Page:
Weekly News Rundown Stories – Sunday 6th March 2022

Weekly News Rundown Stories – Sunday 6th March 2022

Each week, Ben Hopkinson looks back at a serious, crazy, and happy news story from the past week.

Serious News

(Wikipedia)

Unfortunately, we know of the war that is happening in Ukraine between them and Russia. It is currently everywhere in the news, with Putin looking to claim back land lost from the dissolvement of the Soviet Union. Originally beginning on 24th February in what was classed as a “peacekeeping mission”, Russia have taken arms and began firing at civilian areas and shelling residential areas which can only be described as a “war crime”.

Russian finances including those with power and money have had sanctions from the UK, USA and EU, with many losing billions of pounds due to this, and if there is no end to the battle then further stricter sanctions will come into play.

Hopefully there is an end in sight, sooner rather than later.


Crazy News

(Media Scotland)

A woman has been thrown out the theatre after getting too enthusiastic during the performance. Dot Grant, 52, was watching the Bat Out Of Hell musical and couldn’t resist tapping and singing along. Apparently, the audience wasn’t told to stay silent throughout the production at Edinburgh Playhouse. During the first half of the show, she had a flashlight flashed at her but didn’t know why and during the break spoke to the usher who said that her actions of singing under her mask was a distraction and that there was no singing allowed. As the show was reaching its finale, security was keeping an eye on her, and with 15 minutes left of the performance she was kicked out by eight bouncers as they said she was “at a musical theatre show, not a concert”. Dot wasn’t even allowed to watch it standing from the back!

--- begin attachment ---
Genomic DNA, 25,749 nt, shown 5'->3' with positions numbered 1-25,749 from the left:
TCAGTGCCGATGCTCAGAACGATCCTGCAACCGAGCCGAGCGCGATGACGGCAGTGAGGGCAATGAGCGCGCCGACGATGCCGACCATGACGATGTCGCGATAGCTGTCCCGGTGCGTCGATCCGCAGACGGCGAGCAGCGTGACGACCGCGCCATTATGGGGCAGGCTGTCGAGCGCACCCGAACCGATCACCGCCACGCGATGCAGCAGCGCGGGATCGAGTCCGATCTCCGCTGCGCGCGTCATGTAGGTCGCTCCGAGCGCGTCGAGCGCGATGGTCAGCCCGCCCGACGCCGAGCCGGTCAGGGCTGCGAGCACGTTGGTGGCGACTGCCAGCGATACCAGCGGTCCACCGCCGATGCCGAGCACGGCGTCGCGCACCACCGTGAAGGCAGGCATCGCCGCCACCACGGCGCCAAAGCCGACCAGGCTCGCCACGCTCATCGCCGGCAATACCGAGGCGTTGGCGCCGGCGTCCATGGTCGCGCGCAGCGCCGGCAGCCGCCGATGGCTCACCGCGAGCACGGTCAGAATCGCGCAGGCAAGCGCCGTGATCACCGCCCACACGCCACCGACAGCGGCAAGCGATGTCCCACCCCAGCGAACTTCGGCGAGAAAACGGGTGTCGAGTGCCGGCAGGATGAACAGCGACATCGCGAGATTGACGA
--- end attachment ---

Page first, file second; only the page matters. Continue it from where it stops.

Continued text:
Happy News

(pennlive.com)

In a recent study, it has been proven that owning a pet may be “protective against cognitive decline”. The study looked at data from 1,369 adults with an average of 65 who had normal cognitive skills at the beginning of the study. A total of 53% who owned pets and 32% who were long-term pet owners (who owned pets for at least five years). Overall, across the six year study, cognitive scores decreased slower for those that own a pet, where the difference was greater among long-term pet owners. On average, long-term pet owners had a cognitive composite score that was 1.2 points higher at six years compared to non-pet owners.